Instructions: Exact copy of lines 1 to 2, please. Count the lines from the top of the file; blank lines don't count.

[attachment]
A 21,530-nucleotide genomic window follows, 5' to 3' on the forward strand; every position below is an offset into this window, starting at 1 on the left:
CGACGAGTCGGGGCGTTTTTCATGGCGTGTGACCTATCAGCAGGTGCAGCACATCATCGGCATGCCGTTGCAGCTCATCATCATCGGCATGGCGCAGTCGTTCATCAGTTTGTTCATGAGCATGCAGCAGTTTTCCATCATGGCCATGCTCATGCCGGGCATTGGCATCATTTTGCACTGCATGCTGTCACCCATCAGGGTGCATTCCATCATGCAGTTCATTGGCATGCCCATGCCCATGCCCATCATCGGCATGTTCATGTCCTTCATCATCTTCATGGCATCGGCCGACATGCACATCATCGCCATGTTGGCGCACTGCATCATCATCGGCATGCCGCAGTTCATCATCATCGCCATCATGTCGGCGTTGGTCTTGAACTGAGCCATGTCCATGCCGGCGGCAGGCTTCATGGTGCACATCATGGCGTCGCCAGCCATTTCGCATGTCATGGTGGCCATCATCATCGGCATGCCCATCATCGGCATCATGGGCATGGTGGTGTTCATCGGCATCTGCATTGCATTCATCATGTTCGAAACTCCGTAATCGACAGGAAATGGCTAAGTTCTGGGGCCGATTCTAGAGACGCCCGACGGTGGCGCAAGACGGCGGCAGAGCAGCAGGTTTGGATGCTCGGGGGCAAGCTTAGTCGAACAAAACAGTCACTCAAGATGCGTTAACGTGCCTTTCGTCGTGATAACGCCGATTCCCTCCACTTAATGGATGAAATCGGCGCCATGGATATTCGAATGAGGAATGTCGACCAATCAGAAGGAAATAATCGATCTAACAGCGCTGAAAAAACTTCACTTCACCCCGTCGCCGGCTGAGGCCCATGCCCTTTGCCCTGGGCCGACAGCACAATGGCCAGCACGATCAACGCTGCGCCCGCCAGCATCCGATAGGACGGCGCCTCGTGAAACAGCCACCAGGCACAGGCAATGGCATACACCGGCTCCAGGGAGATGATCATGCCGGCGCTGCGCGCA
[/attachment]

A 21,530-nucleotide genomic window follows, 5' to 3' on the forward strand; every position below is an offset into this window, starting at 1 on the left:
CGACGAGTCGGGGCGTTTTTCATGGCGTGTGACCTATCAGCAGGTGCAGCACATCATCGGCATGCCGTTGCAGCTCATCATCATCGGCATGGCGCAGTCGTTCATCAGTTTGTTCATGAGCATGCAGCAGTTTTCCATCATGGCCATGCTCATGCCGGGCATTGGCATCATTTTGCACTGCATGCTGTCACCCATCAGGGTGCATTCCATCATGCAGTTCATTGGCATGCCCATGCCCATGCCCATCATCGGCATGTTCATGTCCTTCATCATCTTCATGGCATCGGCCGACATGCACATCATCGCCATGTTGGCGCACTGCATCATCATCGGCATGCCGCAGTTCATCATCATCGCCATCATGTCGGCGTTGGTCTTGAACTGAGCCATGTCCATGCCGGCGGCAGGCTTCATGGTGCACATCATGGCGTCGCCAGCCATTTCGCATGTCATGGTGGCCATCATCATCGGCATGCCCATCATCGGCATCATGGGCATGGTGGTGTTCATCGGCATCTGCATTGCATTCATCATGTTCGAAACTCCGTAATCGACAGGAAATGGCTAAGTTCTGGGGCCGATTCTAGAGACGCCCGACGGTGGCGCAAGACGGCGGCAGAGCAGCAGGTTTGGATGCTCGGGGGCAAGCTTAGTCGAACAAAACAGTCACTCAAGATGCGTTAACGTGCCTTTCGTCGTGATAACGCCGATTCCCTCCACTTAATGGATGAAATCGGCGCCATGGATATTCGAATGAGGAATGTCGACCAATCAGAAGGAAATAATCGATCTAACAGCGCTGAAAAAACTTCACTTCACCCCGTCGCCGGCTGAGGCCCATGCCCTTTGCCCTGGGCCGACAGCACAATGGCCAGCACGATCAACGCTGCGCCCGCCAGCATCCGATAGGACGGCGCCTCGTGAAACAGCCACCAGGCACAGGCAATGGCATACACCGGCTCCAGGGAGATGATCATGCCGGCGCTGCGCGCA